LITTLE HOCKING -- "One of the last of the required filtration plans designed to remove C8 from area drinking water supplies is now on line. The granular activated carbon system for the Little Hocking Water District began its first day of operations Friday... C8 is used by Dupont Washington Works in the manufacture of Teflon. It has been identified by the U.S. Environmental Protection Agency Science Advisory Board as a likely carcinogen. DuPont has been funding bottled water delivery to Little Hocking water customers for more than two years and says it will continue to do so through November 30th," Todd Baucher, WTAP. Published November 2.

Oct 16: No criminal charges over Teflon chemical
Review complete at DuPont plant

WILMINGTON, DE -- "The U.S. Department of Justice has decided not to bring criminal charges against the DuPont Co. for its handling of a chemical used to make Teflon cookware and coatings for thousands of other products... Ken Cook, president of Washington, D.C.-based Environmental Working Group, said DuPont has made progress on curbing use of the compounds that were the focus of documents targeted in the subpoena. But the company stumbled badly in the past, said Cook, whose group was among the first to press DuPont on PFOA," Jeff Montgomery, Delaware News Journal.

Feds will not pursue charges against DuPont in C8 probe, Wood plant has used chemical for over 50 years, Ken Ward Jr., Charleston Gazette.

Aug 29: Water filtration system on track: DuPont requests permit to allow discharge into unnamed tributary

PARKERSBURG, WV -- "A request for a permit filed this month by DuPont’s Washington Works plant is another step in the months-long construction of a water filtration system intended to remove the chemical C8 from Little Hocking’s water supply. Construction of the filtration system, which began last winter, is still on track to be finished in late September, DuPont spokeswoman Robin Ollis said Tuesday... C8, also known as PFOA (ammonium perfluorooctanoate), is used in the Teflon manufacturing process at DuPont’s Washington Works plant, across the Ohio River from Little Hocking and Belpre," Kate York, Marietta Times.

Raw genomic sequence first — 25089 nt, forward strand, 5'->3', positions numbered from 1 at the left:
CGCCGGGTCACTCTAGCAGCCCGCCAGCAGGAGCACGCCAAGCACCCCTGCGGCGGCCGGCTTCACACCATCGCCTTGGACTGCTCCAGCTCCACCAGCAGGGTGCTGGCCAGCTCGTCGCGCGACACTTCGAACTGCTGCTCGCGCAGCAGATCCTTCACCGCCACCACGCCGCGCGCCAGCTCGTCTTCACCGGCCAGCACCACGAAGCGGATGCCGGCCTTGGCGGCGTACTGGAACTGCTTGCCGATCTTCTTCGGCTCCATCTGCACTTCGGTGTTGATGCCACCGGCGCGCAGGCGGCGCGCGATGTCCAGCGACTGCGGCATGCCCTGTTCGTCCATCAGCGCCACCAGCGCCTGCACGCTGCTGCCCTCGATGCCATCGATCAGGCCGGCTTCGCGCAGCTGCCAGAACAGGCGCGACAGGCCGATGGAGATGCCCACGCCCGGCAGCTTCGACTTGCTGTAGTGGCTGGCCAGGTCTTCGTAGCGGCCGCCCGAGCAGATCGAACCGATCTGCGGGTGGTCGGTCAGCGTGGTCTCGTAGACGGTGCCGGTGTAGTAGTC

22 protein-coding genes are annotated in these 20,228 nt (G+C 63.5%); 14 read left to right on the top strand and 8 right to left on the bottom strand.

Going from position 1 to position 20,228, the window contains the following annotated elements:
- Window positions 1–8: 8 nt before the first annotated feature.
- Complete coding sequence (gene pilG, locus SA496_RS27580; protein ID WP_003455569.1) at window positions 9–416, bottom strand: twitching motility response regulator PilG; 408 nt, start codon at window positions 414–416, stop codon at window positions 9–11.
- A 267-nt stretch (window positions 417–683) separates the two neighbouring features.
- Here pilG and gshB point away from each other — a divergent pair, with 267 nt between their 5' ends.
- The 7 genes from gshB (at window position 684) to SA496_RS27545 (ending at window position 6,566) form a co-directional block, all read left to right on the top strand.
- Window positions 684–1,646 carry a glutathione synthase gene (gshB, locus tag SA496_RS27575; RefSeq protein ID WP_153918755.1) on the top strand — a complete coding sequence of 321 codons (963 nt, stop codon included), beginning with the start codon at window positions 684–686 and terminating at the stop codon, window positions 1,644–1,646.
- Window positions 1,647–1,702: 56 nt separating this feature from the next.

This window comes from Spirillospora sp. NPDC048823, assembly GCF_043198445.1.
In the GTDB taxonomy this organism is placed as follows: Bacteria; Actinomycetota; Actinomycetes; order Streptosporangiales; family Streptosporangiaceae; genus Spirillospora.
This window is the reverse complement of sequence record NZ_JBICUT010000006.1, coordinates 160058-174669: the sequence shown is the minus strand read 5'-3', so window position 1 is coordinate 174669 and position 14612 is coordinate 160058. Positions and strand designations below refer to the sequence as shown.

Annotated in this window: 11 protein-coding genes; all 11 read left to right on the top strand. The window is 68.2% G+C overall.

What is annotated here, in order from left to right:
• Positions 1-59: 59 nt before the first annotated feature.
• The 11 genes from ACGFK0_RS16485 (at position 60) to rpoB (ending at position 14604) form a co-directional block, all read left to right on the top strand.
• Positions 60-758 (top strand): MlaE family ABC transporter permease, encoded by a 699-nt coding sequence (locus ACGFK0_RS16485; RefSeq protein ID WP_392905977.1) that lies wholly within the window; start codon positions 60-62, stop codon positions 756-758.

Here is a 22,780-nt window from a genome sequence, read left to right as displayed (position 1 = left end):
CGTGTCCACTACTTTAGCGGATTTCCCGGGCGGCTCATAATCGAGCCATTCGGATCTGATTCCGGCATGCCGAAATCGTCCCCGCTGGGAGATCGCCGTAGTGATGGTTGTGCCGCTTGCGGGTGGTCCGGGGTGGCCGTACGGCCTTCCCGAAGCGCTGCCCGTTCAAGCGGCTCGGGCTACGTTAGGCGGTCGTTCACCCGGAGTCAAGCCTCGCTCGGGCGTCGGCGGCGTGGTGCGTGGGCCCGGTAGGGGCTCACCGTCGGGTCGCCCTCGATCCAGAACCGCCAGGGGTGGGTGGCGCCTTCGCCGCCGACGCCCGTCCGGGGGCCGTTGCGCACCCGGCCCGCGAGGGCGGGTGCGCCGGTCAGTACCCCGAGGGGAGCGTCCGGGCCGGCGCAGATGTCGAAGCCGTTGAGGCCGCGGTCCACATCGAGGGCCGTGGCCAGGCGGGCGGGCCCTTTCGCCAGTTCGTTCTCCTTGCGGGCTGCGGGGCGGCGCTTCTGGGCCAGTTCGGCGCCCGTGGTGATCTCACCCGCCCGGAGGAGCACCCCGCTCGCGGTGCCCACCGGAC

Aug 23: Chemicals tied to low birth size
Research adds to data on DuPont products

WILMINGTON, DE -- "Chemicals used in stick- and stain-resistant products are reaching children in the womb and may be tied to "small decreases" in the size and weight of newborns, two studies by Johns Hopkins University researchers indicate. The findings from the University's School of Public Health are the latest in a growing wave of scientific investigations, triggered by concern over the discovery that perfluorooctane sulfonate, or PFOS, and perfluorooctanoate acids, called PFOA, are present in human and animal blood around the globe," Jeff Montgomery, Delaware News Journal.

Aug 14: C8 blood levels down for people who avoided water with the chemical